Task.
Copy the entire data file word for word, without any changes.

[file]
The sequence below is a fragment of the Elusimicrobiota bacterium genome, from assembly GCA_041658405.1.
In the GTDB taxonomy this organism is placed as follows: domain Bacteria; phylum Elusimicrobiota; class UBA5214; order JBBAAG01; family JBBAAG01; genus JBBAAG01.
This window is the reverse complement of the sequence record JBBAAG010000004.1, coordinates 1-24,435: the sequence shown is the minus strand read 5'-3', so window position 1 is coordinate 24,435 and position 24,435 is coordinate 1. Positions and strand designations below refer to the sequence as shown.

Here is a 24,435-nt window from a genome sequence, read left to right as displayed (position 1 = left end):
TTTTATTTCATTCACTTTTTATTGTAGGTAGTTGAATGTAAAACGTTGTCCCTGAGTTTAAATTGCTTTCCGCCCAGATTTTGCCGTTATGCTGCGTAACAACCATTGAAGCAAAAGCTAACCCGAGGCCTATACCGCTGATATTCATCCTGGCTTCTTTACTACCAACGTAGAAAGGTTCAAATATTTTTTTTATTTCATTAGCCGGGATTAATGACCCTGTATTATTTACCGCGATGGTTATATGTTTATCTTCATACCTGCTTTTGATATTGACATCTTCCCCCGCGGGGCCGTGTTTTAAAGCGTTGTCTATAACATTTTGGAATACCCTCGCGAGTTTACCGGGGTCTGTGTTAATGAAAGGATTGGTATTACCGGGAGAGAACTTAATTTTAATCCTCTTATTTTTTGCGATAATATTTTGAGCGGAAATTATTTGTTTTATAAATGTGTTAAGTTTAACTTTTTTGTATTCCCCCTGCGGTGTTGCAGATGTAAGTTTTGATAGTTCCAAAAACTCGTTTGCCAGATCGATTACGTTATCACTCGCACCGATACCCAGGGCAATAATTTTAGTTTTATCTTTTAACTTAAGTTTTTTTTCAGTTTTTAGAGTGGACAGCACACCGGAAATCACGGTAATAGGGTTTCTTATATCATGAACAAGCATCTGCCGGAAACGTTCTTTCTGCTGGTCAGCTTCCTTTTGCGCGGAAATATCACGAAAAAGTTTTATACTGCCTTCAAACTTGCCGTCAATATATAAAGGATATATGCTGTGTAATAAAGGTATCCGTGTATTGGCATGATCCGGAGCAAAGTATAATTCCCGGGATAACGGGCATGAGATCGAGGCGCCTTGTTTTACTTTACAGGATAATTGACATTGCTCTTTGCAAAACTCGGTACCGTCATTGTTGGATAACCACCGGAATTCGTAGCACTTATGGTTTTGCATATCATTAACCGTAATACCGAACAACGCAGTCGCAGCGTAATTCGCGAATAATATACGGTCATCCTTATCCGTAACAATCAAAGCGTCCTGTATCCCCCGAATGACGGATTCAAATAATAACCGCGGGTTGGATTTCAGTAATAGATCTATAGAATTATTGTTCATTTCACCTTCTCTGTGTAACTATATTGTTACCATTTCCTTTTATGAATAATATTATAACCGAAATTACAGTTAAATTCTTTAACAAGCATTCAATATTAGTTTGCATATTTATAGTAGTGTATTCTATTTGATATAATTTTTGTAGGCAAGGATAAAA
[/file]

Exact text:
The sequence below is a fragment of the Elusimicrobiota bacterium genome, from assembly GCA_041658405.1.
In the GTDB taxonomy this organism is placed as follows: domain Bacteria; phylum Elusimicrobiota; class UBA5214; order JBBAAG01; family JBBAAG01; genus JBBAAG01.
This window is the reverse complement of the sequence record JBBAAG010000004.1, coordinates 1-24,435: the sequence shown is the minus strand read 5'-3', so window position 1 is coordinate 24,435 and position 24,435 is coordinate 1. Positions and strand designations below refer to the sequence as shown.

Here is a 24,435-nt window from a genome sequence, read left to right as displayed (position 1 = left end):
TTTTATTTCATTCACTTTTTATTGTAGGTAGTTGAATGTAAAACGTTGTCCCTGAGTTTAAATTGCTTTCCGCCCAGATTTTGCCGTTATGCTGCGTAACAACCATTGAAGCAAAAGCTAACCCGAGGCCTATACCGCTGATATTCATCCTGGCTTCTTTACTACCAACGTAGAAAGGTTCAAATATTTTTTTTATTTCATTAGCCGGGATTAATGACCCTGTATTATTTACCGCGATGGTTATATGTTTATCTTCATACCTGCTTTTGATATTGACATCTTCCCCCGCGGGGCCGTGTTTTAAAGCGTTGTCTATAACATTTTGGAATACCCTCGCGAGTTTACCGGGGTCTGTGTTAATGAAAGGATTGGTATTACCGGGAGAGAACTTAATTTTAATCCTCTTATTTTTTGCGATAATATTTTGAGCGGAAATTATTTGTTTTATAAATGTGTTAAGTTTAACTTTTTTGTATTCCCCCTGCGGTGTTGCAGATGTAAGTTTTGATAGTTCCAAAAACTCGTTTGCCAGATCGATTACGTTATCACTCGCACCGATACCCAGGGCAATAATTTTAGTTTTATCTTTTAACTTAAGTTTTTTTTCAGTTTTTAGAGTGGACAGCACACCGGAAATCACGGTAATAGGGTTTCTTATATCATGAACAAGCATCTGCCGGAAACGTTCTTTCTGCTGGTCAGCTTCCTTTTGCGCGGAAATATCACGAAAAAGTTTTATACTGCCTTCAAACTTGCCGTCAATATATAAAGGATATATGCTGTGTAATAAAGGTATCCGTGTATTGGCATGATCCGGAGCAAAGTATAATTCCCGGGATAACGGGCATGAGATCGAGGCGCCTTGTTTTACTTTACAGGATAATTGACATTGCTCTTTGCAAAACTCGGTACCGTCATTGTTGGATAACCACCGGAATTCGTAGCACTTATGGTTTTGCATATCATTAACCGTAATACCGAACAACGCAGTCGCAGCGTAATTCGCGAATAATATACGGTCATCCTTATCCGTAACAATCAAAGCGTCCTGTATCCCCCGAATGACGGATTCAAATAATAACCGCGGGTTGGATTTCAGTAATAGATCTATAGAATTATTGTTCATTTCACCTTCTCTGTGTAACTATATTGTTACCATTTCCTTTTATGAATAATATTATAACCGAAATTACAGTTAAATTCTTTAACAAGCATTCAATATTAGTTTGCATATTTATAGTAGTGTATTCTATTTGATATAATTTTTGTAGGCAAGGATAAAA